New Zealand First, who had been relentless critics of Bridges and who Bridges had ruled out as coalition partners in any future government warmed to the new leader. MP Shane Jones said that "I don't know if he's a beach boy but I do sense coming from [him], good vibrations in contrast to Paula and Simon"
Muller resigned on 14 July 2020, stating, "I am not the best person to be Leader of the Opposition and Leader of the New Zealand National Party at this critical time for New Zealand" and that the role has had a negative impact on his health. At just 53 days, Muller is the shortest serving leader of any political party represented in Parliament in New Zealand's history.
Muller takes a socially conservative position on issues such as abortion, euthanasia and drug liberalisation.
He has called for greater action on climate change, having worked with Ardern's government on the Zero Carbon Bill.
After his election as leader, he received attention for his intention to display a 'Make America Great Again' cap in his Parliamentary office as part of a collection of American political memorabilia, with a Muslim community leader calling on him to leave it at home. Muller responded that he was "very comfortable" including it in his collection and that he hoped people would understand the context of the display. He later changed his mind and decided to leave it undisplayed. When pressed on whether he would prefer to see Donald Trump or Joe Biden in the presidency, Muller only stated that he believed Trump's Democratic opponent was better at delivering speeches. He is an admirer of American politics.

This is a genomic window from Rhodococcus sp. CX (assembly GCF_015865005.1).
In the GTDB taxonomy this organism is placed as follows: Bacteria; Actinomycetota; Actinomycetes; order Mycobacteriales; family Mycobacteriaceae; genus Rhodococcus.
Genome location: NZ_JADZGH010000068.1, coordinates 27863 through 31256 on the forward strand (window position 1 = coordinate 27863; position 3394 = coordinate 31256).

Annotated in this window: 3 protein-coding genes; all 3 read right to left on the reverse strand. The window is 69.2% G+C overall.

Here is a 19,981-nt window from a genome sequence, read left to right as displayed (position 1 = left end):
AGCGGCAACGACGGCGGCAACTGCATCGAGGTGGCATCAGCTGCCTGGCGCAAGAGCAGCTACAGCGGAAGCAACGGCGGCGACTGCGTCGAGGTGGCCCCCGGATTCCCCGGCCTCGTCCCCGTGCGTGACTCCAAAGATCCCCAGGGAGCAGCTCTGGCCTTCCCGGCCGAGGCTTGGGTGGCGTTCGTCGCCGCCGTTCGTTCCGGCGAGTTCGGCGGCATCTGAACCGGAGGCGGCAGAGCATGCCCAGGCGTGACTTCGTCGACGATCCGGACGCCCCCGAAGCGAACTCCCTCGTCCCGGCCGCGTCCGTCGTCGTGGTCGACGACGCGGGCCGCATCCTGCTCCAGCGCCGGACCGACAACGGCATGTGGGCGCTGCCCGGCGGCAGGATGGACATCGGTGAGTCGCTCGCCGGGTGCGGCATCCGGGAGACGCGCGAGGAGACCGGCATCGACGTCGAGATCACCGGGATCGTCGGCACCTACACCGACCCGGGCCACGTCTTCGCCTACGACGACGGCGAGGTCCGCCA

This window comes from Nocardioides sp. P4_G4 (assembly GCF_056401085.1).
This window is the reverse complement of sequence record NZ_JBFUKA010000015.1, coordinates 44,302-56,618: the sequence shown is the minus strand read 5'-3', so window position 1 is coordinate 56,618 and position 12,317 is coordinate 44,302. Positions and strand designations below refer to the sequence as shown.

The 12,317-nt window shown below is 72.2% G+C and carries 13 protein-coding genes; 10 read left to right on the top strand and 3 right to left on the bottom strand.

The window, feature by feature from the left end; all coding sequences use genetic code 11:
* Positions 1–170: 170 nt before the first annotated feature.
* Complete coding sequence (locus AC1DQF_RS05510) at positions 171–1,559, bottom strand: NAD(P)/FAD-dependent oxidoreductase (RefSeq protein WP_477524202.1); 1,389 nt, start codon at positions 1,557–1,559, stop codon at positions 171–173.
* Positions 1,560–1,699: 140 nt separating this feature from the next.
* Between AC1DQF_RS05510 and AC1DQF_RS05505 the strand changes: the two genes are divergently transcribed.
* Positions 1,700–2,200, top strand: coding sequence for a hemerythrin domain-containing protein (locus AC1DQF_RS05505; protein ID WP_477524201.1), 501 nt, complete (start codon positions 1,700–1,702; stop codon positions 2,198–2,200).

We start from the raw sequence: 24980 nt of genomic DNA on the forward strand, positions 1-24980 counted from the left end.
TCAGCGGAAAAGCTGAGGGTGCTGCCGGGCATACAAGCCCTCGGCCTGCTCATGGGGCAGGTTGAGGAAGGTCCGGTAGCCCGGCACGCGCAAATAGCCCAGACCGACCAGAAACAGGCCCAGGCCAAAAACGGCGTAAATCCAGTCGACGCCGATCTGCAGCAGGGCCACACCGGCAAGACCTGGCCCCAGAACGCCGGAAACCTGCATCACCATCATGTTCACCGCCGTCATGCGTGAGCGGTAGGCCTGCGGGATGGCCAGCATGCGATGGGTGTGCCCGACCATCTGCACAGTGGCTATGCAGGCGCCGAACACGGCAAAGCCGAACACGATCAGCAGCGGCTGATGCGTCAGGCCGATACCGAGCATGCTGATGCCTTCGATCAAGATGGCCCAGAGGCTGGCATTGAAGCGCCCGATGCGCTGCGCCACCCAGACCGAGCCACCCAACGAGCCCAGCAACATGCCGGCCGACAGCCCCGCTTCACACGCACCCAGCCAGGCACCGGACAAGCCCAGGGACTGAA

Muller and his wife Michelle have three children. Muller is Catholic.